(Reuters) – A rare 122.52-carat blue diamond found in South Africa could fetch more than $35 million for a London-listed mining company.
Only three or four blue diamonds over 100 carats have ever been recovered, according to Cathy Mallins, corporate communications manager at Petra Diamonds Ltd.
So far, the highest price on record for a rough diamond is $35.3 million, paid in February 2010 for a 507-carat white stone recovered from the same mine, finnCap analyst Martin Potts said in a research note.
“We think that this stone may break that record,” he said.
Both diamonds were recovered from the Cullinan mine, the source of many large diamonds, including the largest rough gem diamond ever recovered – the 3,106-carat Cullinan Diamond found in 1905.
That diamond was cut into two stones that are part of Britain’s Crown Jewels held in the Tower of London.
Petra’s shares rose as much as 7 percent on Friday, making them the top percentage gainer on the FTSE-250 Midcap Index.
Petra said it would evaluate the optimal route to market the stone after further analysis to assess its potential value. [ID:nRSM5275Ja]
Last month, a 100-carat yellow diamond fetched $16.3 million at a Sotheby’s auction in Geneva – the highest amount ever paid for a diamond of that color. The rough stone was 190 carats.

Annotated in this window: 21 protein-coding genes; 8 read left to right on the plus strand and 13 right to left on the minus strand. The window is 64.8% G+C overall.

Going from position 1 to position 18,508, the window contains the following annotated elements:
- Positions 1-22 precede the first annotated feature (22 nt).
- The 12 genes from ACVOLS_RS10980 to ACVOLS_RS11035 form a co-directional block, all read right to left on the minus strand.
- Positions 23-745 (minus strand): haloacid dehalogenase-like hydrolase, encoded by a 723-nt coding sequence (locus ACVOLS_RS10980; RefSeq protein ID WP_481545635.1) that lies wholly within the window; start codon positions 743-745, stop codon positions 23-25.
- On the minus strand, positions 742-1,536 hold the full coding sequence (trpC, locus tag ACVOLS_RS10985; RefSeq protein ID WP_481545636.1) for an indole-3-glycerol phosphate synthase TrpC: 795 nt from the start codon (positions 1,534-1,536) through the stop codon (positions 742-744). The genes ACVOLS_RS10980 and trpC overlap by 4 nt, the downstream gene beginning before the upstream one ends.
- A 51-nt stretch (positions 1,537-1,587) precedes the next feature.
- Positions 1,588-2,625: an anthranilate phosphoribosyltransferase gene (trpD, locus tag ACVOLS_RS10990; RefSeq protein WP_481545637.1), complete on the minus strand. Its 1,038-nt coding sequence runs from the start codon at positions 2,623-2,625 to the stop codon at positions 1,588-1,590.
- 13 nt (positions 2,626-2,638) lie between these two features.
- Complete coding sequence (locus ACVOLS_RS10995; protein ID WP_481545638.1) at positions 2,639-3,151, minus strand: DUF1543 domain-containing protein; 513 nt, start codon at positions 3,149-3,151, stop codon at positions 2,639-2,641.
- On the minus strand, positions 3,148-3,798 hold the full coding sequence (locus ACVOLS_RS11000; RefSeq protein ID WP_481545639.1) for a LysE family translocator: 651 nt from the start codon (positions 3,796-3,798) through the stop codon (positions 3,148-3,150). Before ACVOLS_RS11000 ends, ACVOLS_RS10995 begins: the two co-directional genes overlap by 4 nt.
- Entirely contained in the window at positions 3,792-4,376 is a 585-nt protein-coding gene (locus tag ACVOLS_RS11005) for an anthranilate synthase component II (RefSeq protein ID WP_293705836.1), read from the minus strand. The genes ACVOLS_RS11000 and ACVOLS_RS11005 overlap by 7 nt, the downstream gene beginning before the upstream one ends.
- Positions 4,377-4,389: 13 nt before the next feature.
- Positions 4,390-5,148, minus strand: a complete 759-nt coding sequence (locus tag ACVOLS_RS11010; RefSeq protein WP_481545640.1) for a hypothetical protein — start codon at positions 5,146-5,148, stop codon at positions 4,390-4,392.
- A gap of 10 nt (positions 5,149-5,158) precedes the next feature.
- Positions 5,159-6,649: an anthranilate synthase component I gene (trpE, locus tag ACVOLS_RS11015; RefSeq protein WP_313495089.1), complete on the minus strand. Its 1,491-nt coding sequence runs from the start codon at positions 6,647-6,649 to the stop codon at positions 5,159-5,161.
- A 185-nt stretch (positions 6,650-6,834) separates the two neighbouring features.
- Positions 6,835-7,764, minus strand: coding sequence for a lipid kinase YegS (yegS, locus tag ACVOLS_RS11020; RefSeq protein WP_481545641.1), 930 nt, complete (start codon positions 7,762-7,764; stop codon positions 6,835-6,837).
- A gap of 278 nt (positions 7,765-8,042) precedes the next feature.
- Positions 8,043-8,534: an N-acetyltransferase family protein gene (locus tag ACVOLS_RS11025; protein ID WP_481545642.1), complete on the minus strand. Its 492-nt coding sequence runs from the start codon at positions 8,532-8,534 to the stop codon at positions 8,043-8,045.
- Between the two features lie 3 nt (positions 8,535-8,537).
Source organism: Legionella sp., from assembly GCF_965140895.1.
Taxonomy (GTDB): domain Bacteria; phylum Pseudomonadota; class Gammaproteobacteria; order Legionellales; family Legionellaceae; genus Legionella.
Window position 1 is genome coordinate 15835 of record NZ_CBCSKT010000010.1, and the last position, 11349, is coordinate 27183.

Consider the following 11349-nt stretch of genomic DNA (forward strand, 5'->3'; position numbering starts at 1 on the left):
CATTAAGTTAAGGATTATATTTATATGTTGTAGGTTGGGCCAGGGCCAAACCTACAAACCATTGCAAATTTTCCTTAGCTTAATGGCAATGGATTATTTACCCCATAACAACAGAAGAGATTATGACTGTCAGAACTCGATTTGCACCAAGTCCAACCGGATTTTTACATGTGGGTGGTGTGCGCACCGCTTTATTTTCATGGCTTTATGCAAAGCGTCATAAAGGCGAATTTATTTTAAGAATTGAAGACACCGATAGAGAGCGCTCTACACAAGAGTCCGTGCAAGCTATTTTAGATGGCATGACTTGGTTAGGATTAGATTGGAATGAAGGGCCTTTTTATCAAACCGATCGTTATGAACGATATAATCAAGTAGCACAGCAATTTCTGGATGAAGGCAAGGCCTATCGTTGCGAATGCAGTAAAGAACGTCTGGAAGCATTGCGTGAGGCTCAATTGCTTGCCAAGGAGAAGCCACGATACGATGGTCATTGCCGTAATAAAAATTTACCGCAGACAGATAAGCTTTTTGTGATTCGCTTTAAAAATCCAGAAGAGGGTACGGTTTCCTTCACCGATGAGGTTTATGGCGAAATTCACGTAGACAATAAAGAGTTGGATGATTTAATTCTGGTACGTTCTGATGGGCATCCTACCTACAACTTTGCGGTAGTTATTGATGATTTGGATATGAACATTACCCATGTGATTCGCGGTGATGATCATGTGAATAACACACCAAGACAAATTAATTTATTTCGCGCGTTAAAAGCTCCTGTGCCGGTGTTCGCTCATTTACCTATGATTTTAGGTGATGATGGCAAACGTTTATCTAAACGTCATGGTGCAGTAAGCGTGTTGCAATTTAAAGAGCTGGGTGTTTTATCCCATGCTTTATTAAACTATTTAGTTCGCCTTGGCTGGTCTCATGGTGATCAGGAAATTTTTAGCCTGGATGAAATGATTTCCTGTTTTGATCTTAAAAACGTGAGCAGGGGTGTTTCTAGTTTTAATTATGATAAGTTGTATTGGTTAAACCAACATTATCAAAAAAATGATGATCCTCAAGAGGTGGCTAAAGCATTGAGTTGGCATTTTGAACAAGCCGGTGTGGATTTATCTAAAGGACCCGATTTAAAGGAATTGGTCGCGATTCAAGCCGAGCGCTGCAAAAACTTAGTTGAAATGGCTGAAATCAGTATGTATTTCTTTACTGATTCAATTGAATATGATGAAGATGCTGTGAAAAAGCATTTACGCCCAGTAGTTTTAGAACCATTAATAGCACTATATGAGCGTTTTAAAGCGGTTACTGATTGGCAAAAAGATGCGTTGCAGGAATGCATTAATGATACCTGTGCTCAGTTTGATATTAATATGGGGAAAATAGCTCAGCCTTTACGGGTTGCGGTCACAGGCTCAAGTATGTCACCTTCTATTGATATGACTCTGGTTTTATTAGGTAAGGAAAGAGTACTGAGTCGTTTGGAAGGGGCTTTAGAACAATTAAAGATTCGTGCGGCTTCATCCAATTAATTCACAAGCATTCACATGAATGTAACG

“Given that blue diamonds are rarer, more desirable than both yellow and white stones, we would expect multiples of this in terms of value,” Numis analysts said in a note.
“If it comes back from analysis as ‘fancy vivid’ color then it could blow the roof off.”
Other notable diamonds discovered at the mine include the 25.5-carat Cullinan blue diamond found in 2013, and sold for $16.9 million, and the Star of Josephine diamond recovered in 2008, which sold for $9.49 million.
Petra bought Cullinan in 2008. The mine, located at the foothills of the Magaliesberg mountain range north-east of Pretoria, is one of the company’s five producing mines in South Africa. It also has mine in Tanzania.
Petra’s shares were trading at 177.7 pence at 1342 GMT, they touched 179.4 pence, their highest in more than two years.